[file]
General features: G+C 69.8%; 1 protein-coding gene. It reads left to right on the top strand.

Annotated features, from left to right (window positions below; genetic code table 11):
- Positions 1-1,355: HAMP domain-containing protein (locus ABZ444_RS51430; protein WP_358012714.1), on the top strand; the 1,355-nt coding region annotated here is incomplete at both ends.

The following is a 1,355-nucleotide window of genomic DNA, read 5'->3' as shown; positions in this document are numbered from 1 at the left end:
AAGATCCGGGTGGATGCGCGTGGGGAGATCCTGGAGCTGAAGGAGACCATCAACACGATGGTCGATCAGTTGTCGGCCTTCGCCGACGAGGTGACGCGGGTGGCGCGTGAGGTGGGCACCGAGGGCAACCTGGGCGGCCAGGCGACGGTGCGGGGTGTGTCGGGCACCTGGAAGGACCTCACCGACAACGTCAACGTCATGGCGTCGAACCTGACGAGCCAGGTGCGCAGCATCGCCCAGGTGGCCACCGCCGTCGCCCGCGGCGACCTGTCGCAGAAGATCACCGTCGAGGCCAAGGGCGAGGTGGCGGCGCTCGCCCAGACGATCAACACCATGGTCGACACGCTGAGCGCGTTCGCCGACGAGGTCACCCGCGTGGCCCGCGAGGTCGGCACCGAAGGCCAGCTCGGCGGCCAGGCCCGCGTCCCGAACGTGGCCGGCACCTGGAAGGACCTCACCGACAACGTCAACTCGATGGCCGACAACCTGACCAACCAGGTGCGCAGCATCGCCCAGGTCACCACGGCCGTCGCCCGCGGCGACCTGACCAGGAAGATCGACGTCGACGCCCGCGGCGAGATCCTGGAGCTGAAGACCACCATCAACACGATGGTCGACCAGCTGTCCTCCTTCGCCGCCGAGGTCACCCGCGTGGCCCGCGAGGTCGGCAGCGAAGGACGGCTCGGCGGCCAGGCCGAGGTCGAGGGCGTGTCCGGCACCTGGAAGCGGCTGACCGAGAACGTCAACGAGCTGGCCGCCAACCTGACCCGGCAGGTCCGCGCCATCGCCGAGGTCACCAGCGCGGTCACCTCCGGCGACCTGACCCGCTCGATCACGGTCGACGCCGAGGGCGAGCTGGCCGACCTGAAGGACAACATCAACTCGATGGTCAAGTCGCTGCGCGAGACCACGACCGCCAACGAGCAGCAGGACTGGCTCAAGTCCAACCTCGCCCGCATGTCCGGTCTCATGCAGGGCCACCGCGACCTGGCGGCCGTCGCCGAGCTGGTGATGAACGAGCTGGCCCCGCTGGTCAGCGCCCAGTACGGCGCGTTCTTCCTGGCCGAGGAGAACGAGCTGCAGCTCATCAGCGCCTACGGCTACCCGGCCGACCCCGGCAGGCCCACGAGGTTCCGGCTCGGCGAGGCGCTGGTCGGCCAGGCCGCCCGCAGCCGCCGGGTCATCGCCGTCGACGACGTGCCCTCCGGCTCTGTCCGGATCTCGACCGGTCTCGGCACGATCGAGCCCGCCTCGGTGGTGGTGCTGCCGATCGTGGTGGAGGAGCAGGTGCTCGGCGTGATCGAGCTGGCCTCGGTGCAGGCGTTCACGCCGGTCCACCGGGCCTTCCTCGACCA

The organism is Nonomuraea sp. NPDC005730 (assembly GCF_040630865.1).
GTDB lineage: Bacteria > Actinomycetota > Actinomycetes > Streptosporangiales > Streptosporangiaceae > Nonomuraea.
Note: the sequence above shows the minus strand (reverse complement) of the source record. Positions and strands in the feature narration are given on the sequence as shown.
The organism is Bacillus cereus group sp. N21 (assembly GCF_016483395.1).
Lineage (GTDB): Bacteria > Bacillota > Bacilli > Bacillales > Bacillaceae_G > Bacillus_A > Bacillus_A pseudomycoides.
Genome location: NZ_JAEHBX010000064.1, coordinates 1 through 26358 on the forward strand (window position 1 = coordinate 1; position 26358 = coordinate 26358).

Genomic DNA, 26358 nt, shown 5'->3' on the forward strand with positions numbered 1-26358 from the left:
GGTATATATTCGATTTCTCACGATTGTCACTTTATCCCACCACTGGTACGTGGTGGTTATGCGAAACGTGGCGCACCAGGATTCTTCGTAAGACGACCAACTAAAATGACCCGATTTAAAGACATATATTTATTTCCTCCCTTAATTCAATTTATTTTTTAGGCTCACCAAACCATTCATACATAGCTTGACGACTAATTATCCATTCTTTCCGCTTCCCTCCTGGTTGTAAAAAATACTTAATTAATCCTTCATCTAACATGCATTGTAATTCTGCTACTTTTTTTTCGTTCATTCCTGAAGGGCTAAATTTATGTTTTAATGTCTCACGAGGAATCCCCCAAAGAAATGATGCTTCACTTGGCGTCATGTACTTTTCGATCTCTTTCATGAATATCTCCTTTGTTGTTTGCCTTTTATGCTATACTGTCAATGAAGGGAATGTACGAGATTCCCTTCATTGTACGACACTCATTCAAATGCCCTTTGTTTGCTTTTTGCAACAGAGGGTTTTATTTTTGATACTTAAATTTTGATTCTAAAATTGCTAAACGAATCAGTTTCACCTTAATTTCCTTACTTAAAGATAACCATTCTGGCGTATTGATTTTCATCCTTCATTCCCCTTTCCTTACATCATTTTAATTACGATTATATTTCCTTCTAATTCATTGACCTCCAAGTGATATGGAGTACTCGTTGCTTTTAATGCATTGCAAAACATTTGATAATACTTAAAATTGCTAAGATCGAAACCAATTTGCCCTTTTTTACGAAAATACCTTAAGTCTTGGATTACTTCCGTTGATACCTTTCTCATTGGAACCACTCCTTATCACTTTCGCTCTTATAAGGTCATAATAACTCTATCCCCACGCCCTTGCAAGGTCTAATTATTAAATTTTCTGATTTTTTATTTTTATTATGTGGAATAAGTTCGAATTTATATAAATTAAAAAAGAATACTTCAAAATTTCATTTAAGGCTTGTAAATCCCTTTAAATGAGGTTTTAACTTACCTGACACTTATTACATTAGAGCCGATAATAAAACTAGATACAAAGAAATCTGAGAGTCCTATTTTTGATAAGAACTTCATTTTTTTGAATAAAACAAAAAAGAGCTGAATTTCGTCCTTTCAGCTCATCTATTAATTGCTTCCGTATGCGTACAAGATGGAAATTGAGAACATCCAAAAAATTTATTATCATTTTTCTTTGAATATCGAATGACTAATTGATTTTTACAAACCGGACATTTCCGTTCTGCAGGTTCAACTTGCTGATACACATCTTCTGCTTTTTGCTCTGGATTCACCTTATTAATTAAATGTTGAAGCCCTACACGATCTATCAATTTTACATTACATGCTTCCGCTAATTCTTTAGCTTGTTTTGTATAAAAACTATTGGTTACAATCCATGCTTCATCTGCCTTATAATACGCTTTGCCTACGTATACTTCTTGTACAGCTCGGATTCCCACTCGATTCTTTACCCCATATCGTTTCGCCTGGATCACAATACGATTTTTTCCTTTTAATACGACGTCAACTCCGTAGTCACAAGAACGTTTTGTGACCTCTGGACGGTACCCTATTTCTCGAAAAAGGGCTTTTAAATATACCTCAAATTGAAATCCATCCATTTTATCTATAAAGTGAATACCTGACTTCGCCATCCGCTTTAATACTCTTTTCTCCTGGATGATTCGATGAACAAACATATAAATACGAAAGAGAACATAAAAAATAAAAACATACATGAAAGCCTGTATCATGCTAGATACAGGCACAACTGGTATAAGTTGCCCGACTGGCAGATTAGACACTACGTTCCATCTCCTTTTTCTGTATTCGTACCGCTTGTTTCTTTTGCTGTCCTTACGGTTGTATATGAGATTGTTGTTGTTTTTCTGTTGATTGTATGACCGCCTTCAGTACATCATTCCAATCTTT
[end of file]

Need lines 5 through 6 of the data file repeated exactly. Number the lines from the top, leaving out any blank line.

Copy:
AAGATCCGGGTGGATGCGCGTGGGGAGATCCTGGAGCTGAAGGAGACCATCAACACGATGGTCGATCAGTTGTCGGCCTTCGCCGACGAGGTGACGCGGGTGGCGCGTGAGGTGGGCACCGAGGGCAACCTGGGCGGCCAGGCGACGGTGCGGGGTGTGTCGGGCACCTGGAAGGACCTCACCGACAACGTCAACGTCATGGCGTCGAACCTGACGAGCCAGGTGCGCAGCATCGCCCAGGTGGCCACCGCCGTCGCCCGCGGCGACCTGTCGCAGAAGATCACCGTCGAGGCCAAGGGCGAGGTGGCGGCGCTCGCCCAGACGATCAACACCATGGTCGACACGCTGAGCGCGTTCGCCGACGAGGTCACCCGCGTGGCCCGCGAGGTCGGCACCGAAGGCCAGCTCGGCGGCCAGGCCCGCGTCCCGAACGTGGCCGGCACCTGGAAGGACCTCACCGACAACGTCAACTCGATGGCCGACAACCTGACCAACCAGGTGCGCAGCATCGCCCAGGTCACCACGGCCGTCGCCCGCGGCGACCTGACCAGGAAGATCGACGTCGACGCCCGCGGCGAGATCCTGGAGCTGAAGACCACCATCAACACGATGGTCGACCAGCTGTCCTCCTTCGCCGCCGAGGTCACCCGCGTGGCCCGCGAGGTCGGCAGCGAAGGACGGCTCGGCGGCCAGGCCGAGGTCGAGGGCGTGTCCGGCACCTGGAAGCGGCTGACCGAGAACGTCAACGAGCTGGCCGCCAACCTGACCCGGCAGGTCCGCGCCATCGCCGAGGTCACCAGCGCGGTCACCTCCGGCGACCTGACCCGCTCGATCACGGTCGACGCCGAGGGCGAGCTGGCCGACCTGAAGGACAACATCAACTCGATGGTCAAGTCGCTGCGCGAGACCACGACCGCCAACGAGCAGCAGGACTGGCTCAAGTCCAACCTCGCCCGCATGTCCGGTCTCATGCAGGGCCACCGCGACCTGGCGGCCGTCGCCGAGCTGGTGATGAACGAGCTGGCCCCGCTGGTCAGCGCCCAGTACGGCGCGTTCTTCCTGGCCGAGGAGAACGAGCTGCAGCTCATCAGCGCCTACGGCTACCCGGCCGACCCCGGCAGGCCCACGAGGTTCCGGCTCGGCGAGGCGCTGGTCGGCCAGGCCGCCCGCAGCCGCCGGGTCATCGCCGTCGACGACGTGCCCTCCGGCTCTGTCCGGATCTCGACCGGTCTCGGCACGATCGAGCCCGCCTCGGTGGTGGTGCTGCCGATCGTGGTGGAGGAGCAGGTGCTCGGCGTGATCGAGCTGGCCTCGGTGCAGGCGTTCACGCCGGTCCACCGGGCCTTCCTCGACCA

The organism is Nonomuraea sp. NPDC005730 (assembly GCF_040630865.1).